Industry and academia team up in Ireland for a high-tech approach to fighting drug smuggling.
High-Tech Anti-Drug Efforts
International drug smuggling is a major problem. As smugglers have become savvier in getting around border security with their illicit wares, those working to fight them have to up their game as well. High-tech solutions to these drug smuggling interdiction efforts have been in sight for some time now.
Keeping an eye on maritime smugglers can be tricky. The seas are vast and it’s all but impossible to watch every inch of every coast. Unmanned aerial vehicles (UAVs), or drones, have come in clutch in such efforts. The US Coast Guard, for instance, saw its first major autonomous UAV-aided drug bust in 2013, when a two-week demonstration with ScanEagle UAVs were pivotal in an almost 600kg cocaine interdiction.
But it’s not just a US problem — and it’s not just a UAV solution.
As it turns out, Ireland has become a problem area. As Irish additive manufacturing supply chain solutions provider WAZP explains:
“Ireland has been identified as one of the softest targets for drug smuggling in the E.U. It has over 3,000 km of coastline and a marine area that is over 10 times its land size.”
Disruptive Technologies Innovation Fund
This spring, the Irish government announced 29 initiatives to be supported under a new tech fund. As the Department of Enterprise, Trade and Employment describes it:
“The Disruptive Technologies Innovation Fund (DTIF) is a €500 million fund established under Project Ireland 2040 and is run by the Department with administrative support from Enterprise Ireland.
A total of 29 disruptive and innovative projects were successful under the third Call of the Disruptive Technologies Innovation Fund (DTIF). The projects will share €95 million over the next three years. The funding was announced by the Tánaiste and Minister for Enterprise, Trade and Employment, Leo Varadkar TD, the Minister for Further and Higher Education, Research, Innovation and Science, Simon Harris TD and the Minister of State for Trade Promotion, Digital and Company Regulation Robert Troy TD on 22 April 2021.
The approved projects cover areas such as life sciences, medical devices, ICT, artificial intelligence, manufacturing and environmental sustainability. The €95m announced today brings the total Government funding awarded under the three DTIF Calls to date to €235m across 72 projects with 270 project partners.”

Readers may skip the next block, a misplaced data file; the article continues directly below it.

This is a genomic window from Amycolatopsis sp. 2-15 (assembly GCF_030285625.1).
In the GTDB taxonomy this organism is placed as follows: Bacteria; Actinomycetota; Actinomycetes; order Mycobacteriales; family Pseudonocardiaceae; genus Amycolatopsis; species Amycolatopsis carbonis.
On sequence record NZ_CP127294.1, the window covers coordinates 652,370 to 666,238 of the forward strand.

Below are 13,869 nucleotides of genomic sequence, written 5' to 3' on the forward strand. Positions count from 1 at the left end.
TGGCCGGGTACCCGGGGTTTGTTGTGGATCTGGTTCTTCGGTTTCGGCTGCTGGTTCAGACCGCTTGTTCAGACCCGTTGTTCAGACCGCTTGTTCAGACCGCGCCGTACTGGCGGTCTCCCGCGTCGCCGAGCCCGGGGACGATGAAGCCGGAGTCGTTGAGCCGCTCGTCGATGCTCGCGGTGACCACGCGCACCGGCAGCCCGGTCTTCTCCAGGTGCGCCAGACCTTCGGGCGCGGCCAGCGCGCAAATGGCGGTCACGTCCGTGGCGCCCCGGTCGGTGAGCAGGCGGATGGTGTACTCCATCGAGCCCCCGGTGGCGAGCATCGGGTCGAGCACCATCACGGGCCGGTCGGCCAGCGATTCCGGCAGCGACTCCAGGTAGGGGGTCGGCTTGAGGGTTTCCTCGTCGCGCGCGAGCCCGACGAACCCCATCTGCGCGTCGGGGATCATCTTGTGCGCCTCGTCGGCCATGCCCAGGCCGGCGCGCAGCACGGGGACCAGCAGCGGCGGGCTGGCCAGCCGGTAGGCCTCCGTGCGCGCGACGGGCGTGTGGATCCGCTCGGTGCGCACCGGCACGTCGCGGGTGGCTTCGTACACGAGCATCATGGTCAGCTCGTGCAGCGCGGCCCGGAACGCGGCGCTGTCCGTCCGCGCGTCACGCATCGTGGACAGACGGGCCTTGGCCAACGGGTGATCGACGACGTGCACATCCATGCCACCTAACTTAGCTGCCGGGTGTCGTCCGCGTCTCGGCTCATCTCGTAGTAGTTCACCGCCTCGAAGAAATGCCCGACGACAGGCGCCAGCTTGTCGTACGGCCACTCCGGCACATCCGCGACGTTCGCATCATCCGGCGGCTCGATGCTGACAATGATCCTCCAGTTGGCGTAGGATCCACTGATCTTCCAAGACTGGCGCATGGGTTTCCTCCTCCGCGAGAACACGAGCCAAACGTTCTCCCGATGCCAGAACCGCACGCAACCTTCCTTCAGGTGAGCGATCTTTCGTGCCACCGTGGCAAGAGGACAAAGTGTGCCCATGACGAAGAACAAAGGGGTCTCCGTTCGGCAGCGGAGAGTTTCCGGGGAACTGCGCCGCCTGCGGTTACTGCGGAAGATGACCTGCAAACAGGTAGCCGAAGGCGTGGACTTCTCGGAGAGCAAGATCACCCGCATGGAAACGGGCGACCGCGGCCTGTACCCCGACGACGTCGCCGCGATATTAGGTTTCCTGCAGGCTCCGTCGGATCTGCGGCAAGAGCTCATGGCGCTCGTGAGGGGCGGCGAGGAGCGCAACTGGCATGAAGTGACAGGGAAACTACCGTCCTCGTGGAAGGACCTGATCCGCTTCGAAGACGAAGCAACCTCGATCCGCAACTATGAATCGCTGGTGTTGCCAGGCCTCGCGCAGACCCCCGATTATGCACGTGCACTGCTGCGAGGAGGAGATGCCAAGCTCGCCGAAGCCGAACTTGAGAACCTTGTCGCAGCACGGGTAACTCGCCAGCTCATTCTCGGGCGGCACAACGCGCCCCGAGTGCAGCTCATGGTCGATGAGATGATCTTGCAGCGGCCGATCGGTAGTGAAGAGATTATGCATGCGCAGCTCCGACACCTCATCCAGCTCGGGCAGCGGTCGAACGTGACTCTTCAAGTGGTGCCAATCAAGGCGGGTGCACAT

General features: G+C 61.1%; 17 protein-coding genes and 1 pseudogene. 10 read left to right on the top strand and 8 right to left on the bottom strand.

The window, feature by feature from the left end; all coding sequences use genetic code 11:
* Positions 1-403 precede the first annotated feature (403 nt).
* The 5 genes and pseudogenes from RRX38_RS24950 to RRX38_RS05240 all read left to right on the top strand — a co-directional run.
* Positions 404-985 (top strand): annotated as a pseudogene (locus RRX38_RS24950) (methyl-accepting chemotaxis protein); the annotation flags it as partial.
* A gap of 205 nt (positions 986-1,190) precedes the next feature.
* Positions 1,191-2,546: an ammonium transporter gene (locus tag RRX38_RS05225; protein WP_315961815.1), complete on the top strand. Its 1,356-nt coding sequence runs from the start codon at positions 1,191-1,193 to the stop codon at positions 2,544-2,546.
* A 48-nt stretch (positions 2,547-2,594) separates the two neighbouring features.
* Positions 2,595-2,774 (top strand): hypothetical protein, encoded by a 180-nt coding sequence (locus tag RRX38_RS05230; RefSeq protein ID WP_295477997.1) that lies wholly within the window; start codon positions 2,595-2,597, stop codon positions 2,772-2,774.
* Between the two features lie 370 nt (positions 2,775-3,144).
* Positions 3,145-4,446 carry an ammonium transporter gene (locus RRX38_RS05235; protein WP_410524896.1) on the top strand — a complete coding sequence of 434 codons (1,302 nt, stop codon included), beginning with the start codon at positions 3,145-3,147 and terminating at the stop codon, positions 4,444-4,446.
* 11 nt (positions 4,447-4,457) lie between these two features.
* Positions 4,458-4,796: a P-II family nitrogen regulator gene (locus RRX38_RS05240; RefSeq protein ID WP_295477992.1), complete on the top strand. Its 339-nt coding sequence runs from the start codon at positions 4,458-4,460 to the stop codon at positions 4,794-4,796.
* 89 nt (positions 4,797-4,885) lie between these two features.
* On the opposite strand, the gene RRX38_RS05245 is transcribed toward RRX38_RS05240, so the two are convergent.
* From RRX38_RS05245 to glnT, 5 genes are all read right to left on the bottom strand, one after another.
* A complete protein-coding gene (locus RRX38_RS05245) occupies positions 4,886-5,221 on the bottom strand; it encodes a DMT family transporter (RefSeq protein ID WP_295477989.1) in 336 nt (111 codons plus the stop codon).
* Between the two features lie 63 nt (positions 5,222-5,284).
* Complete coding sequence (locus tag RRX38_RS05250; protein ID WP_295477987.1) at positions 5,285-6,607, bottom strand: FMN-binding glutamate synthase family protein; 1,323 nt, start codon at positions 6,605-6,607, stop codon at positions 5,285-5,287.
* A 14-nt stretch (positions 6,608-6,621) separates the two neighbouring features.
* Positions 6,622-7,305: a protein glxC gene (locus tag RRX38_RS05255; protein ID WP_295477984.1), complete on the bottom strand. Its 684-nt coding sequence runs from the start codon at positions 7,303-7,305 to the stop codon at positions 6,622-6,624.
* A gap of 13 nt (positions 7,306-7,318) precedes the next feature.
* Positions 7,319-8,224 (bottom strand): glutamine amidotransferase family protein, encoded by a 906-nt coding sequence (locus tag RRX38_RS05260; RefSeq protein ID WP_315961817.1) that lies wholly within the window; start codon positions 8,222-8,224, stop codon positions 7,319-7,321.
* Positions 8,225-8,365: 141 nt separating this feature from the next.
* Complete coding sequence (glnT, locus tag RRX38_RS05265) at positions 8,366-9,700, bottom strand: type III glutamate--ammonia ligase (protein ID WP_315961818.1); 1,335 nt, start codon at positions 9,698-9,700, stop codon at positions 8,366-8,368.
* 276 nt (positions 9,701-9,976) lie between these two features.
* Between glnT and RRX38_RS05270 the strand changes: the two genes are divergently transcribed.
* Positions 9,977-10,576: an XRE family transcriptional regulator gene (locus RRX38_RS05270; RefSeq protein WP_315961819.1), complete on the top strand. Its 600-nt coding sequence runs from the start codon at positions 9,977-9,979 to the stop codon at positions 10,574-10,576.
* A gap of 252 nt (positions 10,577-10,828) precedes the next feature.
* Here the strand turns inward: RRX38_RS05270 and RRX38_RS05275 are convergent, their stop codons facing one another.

Among the newest 29 projects is GUARD: Drug Interdiction Using Smart Drones. The project description reads:
“Using artificial intelligence to develop drones to detect drug smuggling. This project will establish Ireland as a world leader in autonomous drone and drone-AI technologies. The advanced drone capabilities developed will dramatically improve capability and reduce costs for interdicting drug smuggling.”
Drones GUARD Against Drug Smuggling
Industry partners WAZP, A-techSYN, and VRAI and academic partners The Tyndall National Institute, University of Limerick (UL), and University College Dublin (UCD) are bringing together a suite of advanced technologies including:
- Autonomous drones
- User interfaces
- Digital twins
- Next-generation 3D printing
The partners and the technologies are being brought together “to aid the Irish Navy and Customs to dramatically improve their drug smuggling interdiction efforts and reduce costs,” WAZP explains. They continue:
“GUARD will be the world’s first marinized drones that will be capable of withstanding high winds, be able to take off and land anywhere including to and from ships, have an 800km range, and operate beyond line of sight.”
The novel drones will follow flight paths using smart AI techniques. Swarm support will allow for teams of drones to work together, covering large areas simultaneously — tracking that massively long Irish coastline.
“Given the expectation to be tested and deployed in Irish seas, The GUARD UAS would need to be operated from the ships at harsh sea conditions…as well as the land,” academic partner UL explains.
As part of the €5.1M DTIF funding for the project, WAZP itself has secured €1.1M to develop its technologies.
The company will be 3D printing parts like RF components including waveguides, lenses, antennas, and filters. These parts, they explain, “will create a new Gigabit mm wave mesh network, which, combined with existing satellite and cellular links will result in a novel wireless communication; that will allow the drones to transmit high resolution images and video to decision makers.”
The GUARD Project and its funding will enhance not only the security of the Irish borders, but also of the businesses contained therein. That is, WAZP and the other SMEs and institutions involved are poised for greater growth as well through their participation.
“We are delighted that the GUARD project has been selected for DTIF. It is a great chance to showcase that Ireland is at the forefront of innovation and technology,” said WAZP CEO and Co-Founder Shane Hassett. “The team are really looking forward to bringing our knowledge and expertise in digital supply chain and additive manufacturing to the table and to cooperating with the other partners and learning from them to create something that is so desperately needed. This funding will mean more jobs for each of the partners and will result in expanding our team with an additional 25 jobs.”